Ménière’s disease is listed as a declarable disease by the DVLA,14using the DIZ1 form for severe dizziness. Whilst each case is individually evaluated, further questioning includes whether an individual has experienced disabling attacks, has any warning symptoms or has ever experienced a blackout. Many people have early warnings that they are likely to have an episode and so are able to take appropriate actions such as not driving.

If not declared to the DVLA the individual risks a fine of up to £1000. It is also important to advise patients to inform the company insuring the vehicle being driven.15 Declaring a diagnosis of Ménière’s disease in itself is not enough to have an individuals licence removed unless they suffering with ‘sudden and disabling attacks of vertigo’.

Of those individuals who are restricted from driving due to Ménière’s, their licences will be reviewed again once ‘satisfactory control of symptoms has been achieved’.16 In particular drivers of heavy vehicles are likely to have their licence removed until being symptom free a year after their official diagnosis.17 However, the intermittent nature of the disease makes it difficult to assess. Being unable to drive can isolate individuals who were previously very independent. This compiled with the additional risk of social isolation in older age must be addressed within general practice in order to minimise its effect.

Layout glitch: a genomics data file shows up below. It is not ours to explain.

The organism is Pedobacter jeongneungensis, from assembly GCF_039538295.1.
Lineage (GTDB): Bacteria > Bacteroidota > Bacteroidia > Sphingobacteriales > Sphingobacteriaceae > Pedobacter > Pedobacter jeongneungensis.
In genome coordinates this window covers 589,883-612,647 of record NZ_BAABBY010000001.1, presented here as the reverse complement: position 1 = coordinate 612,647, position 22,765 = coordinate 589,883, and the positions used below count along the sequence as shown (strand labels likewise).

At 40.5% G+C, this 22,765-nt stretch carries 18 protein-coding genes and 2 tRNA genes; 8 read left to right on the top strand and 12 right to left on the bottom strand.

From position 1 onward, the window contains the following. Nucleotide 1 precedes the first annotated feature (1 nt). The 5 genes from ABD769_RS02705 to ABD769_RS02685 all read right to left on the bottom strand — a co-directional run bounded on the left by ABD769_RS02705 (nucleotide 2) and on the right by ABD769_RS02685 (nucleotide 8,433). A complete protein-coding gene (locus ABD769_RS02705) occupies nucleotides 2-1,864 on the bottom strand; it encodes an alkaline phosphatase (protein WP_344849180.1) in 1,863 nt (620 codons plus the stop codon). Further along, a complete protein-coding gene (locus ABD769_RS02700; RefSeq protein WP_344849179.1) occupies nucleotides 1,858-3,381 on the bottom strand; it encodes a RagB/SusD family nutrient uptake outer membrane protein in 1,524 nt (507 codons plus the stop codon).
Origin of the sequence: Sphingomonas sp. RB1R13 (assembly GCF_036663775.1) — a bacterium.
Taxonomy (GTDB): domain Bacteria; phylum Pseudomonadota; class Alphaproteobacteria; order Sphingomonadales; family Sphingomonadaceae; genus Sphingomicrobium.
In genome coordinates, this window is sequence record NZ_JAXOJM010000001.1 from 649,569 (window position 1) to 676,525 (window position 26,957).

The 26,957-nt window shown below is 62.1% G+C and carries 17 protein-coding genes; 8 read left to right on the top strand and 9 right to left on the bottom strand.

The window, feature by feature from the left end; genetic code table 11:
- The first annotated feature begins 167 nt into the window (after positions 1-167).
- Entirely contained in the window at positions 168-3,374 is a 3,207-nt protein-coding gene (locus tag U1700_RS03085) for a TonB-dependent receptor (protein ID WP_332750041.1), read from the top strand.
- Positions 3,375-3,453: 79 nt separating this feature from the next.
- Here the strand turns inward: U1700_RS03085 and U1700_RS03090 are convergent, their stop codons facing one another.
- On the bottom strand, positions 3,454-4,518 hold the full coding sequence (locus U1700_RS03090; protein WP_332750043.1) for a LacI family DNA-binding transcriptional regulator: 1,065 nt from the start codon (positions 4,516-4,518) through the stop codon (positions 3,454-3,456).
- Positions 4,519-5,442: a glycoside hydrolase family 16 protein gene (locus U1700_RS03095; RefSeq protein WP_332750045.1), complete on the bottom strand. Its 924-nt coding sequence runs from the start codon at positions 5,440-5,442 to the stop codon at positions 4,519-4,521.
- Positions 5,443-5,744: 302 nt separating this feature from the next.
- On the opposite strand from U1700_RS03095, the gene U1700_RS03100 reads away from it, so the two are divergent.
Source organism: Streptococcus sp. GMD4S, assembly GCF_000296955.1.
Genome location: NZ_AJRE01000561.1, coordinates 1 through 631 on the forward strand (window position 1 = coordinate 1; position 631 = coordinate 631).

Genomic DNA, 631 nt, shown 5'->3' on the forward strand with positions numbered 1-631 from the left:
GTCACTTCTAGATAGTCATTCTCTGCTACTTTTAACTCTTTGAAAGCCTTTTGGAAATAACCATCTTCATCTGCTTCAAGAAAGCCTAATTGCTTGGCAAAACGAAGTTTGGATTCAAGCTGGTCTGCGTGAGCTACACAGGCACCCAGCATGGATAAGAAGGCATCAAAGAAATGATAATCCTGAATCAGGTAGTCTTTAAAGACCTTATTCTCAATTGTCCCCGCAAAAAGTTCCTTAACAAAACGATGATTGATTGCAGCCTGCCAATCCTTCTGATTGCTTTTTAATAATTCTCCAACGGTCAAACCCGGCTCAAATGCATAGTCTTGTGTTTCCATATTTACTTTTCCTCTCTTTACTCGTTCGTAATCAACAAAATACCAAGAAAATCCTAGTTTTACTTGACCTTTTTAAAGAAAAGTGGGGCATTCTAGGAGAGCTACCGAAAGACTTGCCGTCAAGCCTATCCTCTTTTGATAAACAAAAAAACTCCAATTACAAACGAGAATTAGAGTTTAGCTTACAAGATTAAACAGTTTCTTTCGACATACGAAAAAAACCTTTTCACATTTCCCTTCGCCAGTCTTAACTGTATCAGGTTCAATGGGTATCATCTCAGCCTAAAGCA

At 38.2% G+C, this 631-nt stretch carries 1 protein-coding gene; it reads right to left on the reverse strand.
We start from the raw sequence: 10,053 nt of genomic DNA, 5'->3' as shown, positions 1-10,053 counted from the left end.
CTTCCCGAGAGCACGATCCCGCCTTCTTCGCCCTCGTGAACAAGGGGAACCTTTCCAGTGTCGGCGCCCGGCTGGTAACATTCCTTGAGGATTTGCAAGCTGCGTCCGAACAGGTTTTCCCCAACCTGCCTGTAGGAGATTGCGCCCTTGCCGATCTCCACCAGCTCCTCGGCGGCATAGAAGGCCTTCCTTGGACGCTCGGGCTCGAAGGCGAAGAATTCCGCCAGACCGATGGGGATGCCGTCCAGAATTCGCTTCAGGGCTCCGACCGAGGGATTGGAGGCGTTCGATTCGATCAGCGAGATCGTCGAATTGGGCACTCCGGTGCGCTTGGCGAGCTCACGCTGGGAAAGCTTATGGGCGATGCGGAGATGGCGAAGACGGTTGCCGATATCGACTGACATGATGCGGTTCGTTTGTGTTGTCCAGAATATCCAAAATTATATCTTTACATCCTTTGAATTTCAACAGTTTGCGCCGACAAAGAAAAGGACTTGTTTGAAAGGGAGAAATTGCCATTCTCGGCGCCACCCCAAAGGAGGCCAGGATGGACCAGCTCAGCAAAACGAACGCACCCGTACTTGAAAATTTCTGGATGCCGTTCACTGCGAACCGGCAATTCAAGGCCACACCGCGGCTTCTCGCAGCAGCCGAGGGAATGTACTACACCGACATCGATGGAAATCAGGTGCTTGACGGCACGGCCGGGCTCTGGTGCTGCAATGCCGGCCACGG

Conclusions

Approaching Ménière’s disease in the older population requires an appreciation of the wider impact it can have on an individual. Practical approaches to ensure safety as well as reducing social isolation with therapeutic interventions can result in improved quality of life.

 


Dr Poppy P Mackay, BSc (Hons) Gerontology MBBS 

Mr Joseph G Manjaly, consultant otologist, auditory implant & ENT surgeon, University College London Hospitals

Dr Simon CM Croxson, Consultant Physician in Geriatric and Diabetic Medicine


 

References